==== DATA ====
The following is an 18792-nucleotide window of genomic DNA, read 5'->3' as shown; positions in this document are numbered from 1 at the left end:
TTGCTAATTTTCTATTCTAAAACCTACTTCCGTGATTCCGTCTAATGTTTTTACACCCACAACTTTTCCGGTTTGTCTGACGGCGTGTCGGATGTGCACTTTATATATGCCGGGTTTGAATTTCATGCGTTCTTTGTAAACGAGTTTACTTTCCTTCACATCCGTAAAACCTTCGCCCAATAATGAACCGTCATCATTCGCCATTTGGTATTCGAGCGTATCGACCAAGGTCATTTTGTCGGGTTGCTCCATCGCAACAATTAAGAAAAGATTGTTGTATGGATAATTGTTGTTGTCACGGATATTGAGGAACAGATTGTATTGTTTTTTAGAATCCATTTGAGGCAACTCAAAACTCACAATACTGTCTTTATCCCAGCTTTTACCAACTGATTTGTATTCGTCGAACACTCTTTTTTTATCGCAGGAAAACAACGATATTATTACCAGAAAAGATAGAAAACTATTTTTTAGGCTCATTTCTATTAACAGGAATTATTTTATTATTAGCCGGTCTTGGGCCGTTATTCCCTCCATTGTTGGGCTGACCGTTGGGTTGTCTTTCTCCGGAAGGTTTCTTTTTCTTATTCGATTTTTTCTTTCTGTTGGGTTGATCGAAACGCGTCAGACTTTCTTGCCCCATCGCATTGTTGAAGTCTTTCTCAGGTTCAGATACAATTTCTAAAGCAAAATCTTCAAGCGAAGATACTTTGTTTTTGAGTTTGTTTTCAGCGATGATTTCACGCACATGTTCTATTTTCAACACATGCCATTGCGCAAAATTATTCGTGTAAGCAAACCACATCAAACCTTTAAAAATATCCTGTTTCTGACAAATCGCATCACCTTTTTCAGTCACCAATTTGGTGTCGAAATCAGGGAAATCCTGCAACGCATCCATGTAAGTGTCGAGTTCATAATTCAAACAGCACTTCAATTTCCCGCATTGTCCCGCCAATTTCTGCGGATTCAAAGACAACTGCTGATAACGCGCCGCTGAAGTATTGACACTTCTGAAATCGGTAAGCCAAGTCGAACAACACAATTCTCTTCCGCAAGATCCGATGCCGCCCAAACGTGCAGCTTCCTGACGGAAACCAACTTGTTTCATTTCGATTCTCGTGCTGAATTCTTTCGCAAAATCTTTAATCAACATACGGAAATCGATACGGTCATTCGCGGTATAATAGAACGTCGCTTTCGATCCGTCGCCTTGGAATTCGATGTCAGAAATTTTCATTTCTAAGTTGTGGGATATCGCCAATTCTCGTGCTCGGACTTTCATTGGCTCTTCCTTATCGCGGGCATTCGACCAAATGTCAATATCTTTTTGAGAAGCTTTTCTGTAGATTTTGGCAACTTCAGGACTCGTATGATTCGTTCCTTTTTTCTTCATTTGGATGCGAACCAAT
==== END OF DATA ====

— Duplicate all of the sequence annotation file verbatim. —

The following is an 18792-nucleotide window of genomic DNA, read 5'->3' as shown; positions in this document are numbered from 1 at the left end:
TTGCTAATTTTCTATTCTAAAACCTACTTCCGTGATTCCGTCTAATGTTTTTACACCCACAACTTTTCCGGTTTGTCTGACGGCGTGTCGGATGTGCACTTTATATATGCCGGGTTTGAATTTCATGCGTTCTTTGTAAACGAGTTTACTTTCCTTCACATCCGTAAAACCTTCGCCCAATAATGAACCGTCATCATTCGCCATTTGGTATTCGAGCGTATCGACCAAGGTCATTTTGTCGGGTTGCTCCATCGCAACAATTAAGAAAAGATTGTTGTATGGATAATTGTTGTTGTCACGGATATTGAGGAACAGATTGTATTGTTTTTTAGAATCCATTTGAGGCAACTCAAAACTCACAATACTGTCTTTATCCCAGCTTTTACCAACTGATTTGTATTCGTCGAACACTCTTTTTTTATCGCAGGAAAACAACGATATTATTACCAGAAAAGATAGAAAACTATTTTTTAGGCTCATTTCTATTAACAGGAATTATTTTATTATTAGCCGGTCTTGGGCCGTTATTCCCTCCATTGTTGGGCTGACCGTTGGGTTGTCTTTCTCCGGAAGGTTTCTTTTTCTTATTCGATTTTTTCTTTCTGTTGGGTTGATCGAAACGCGTCAGACTTTCTTGCCCCATCGCATTGTTGAAGTCTTTCTCAGGTTCAGATACAATTTCTAAAGCAAAATCTTCAAGCGAAGATACTTTGTTTTTGAGTTTGTTTTCAGCGATGATTTCACGCACATGTTCTATTTTCAACACATGCCATTGCGCAAAATTATTCGTGTAAGCAAACCACATCAAACCTTTAAAAATATCCTGTTTCTGACAAATCGCATCACCTTTTTCAGTCACCAATTTGGTGTCGAAATCAGGGAAATCCTGCAACGCATCCATGTAAGTGTCGAGTTCATAATTCAAACAGCACTTCAATTTCCCGCATTGTCCCGCCAATTTCTGCGGATTCAAAGACAACTGCTGATAACGCGCCGCTGAAGTATTGACACTTCTGAAATCGGTAAGCCAAGTCGAACAACACAATTCTCTTCCGCAAGATCCGATGCCGCCCAAACGTGCAGCTTCCTGACGGAAACCAACTTGTTTCATTTCGATTCTCGTGCTGAATTCTTTCGCAAAATCTTTAATCAACATACGGAAATCGATACGGTCATTCGCGGTATAATAGAACGTCGCTTTCGATCCGTCGCCTTGGAATTCGATGTCAGAAATTTTCATTTCTAAGTTGTGGGATATCGCCAATTCTCGTGCTCGGACTTTCATTGGCTCTTCCTTATCGCGGGCATTCGACCAAATGTCAATATCTTTTTGAGAAGCTTTTCTGTAGATTTTGGCAACTTCAGGACTCGTATGATTCGTTCCTTTTTTCTTCATTTGGATGCGAACCAAT